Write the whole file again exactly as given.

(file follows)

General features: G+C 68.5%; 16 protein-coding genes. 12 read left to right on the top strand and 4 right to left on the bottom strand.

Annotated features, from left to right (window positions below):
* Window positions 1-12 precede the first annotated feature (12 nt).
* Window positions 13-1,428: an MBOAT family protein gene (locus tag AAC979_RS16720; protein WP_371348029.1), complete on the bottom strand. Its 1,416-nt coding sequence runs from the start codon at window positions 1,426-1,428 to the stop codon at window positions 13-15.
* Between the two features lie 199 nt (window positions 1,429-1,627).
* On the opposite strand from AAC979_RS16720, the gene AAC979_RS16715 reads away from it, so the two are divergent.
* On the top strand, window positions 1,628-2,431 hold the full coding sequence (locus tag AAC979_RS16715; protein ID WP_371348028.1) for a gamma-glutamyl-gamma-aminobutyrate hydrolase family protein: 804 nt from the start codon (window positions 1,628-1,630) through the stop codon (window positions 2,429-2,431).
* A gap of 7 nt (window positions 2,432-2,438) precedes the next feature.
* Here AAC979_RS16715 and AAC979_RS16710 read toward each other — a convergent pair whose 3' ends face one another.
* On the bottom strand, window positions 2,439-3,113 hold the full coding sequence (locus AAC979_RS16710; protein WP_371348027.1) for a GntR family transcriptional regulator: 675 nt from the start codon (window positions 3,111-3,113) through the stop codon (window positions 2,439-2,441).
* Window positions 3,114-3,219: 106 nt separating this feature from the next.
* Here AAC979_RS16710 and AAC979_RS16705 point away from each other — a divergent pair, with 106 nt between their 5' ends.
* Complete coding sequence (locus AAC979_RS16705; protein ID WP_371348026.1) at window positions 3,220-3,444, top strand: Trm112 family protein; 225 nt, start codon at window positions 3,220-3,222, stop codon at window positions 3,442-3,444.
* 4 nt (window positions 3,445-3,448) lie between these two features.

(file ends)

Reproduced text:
General features: G+C 68.5%; 16 protein-coding genes. 12 read left to right on the top strand and 4 right to left on the bottom strand.

Annotated features, from left to right (window positions below):
* Window positions 1-12 precede the first annotated feature (12 nt).
* Window positions 13-1,428: an MBOAT family protein gene (locus tag AAC979_RS16720; protein WP_371348029.1), complete on the bottom strand. Its 1,416-nt coding sequence runs from the start codon at window positions 1,426-1,428 to the stop codon at window positions 13-15.
* Between the two features lie 199 nt (window positions 1,429-1,627).
* On the opposite strand from AAC979_RS16720, the gene AAC979_RS16715 reads away from it, so the two are divergent.
* On the top strand, window positions 1,628-2,431 hold the full coding sequence (locus tag AAC979_RS16715; protein ID WP_371348028.1) for a gamma-glutamyl-gamma-aminobutyrate hydrolase family protein: 804 nt from the start codon (window positions 1,628-1,630) through the stop codon (window positions 2,429-2,431).
* A gap of 7 nt (window positions 2,432-2,438) precedes the next feature.
* Here AAC979_RS16715 and AAC979_RS16710 read toward each other — a convergent pair whose 3' ends face one another.
* On the bottom strand, window positions 2,439-3,113 hold the full coding sequence (locus AAC979_RS16710; protein WP_371348027.1) for a GntR family transcriptional regulator: 675 nt from the start codon (window positions 3,111-3,113) through the stop codon (window positions 2,439-2,441).
* Window positions 3,114-3,219: 106 nt separating this feature from the next.
* Here AAC979_RS16710 and AAC979_RS16705 point away from each other — a divergent pair, with 106 nt between their 5' ends.
* Complete coding sequence (locus AAC979_RS16705; protein ID WP_371348026.1) at window positions 3,220-3,444, top strand: Trm112 family protein; 225 nt, start codon at window positions 3,220-3,222, stop codon at window positions 3,442-3,444.
* 4 nt (window positions 3,445-3,448) lie between these two features.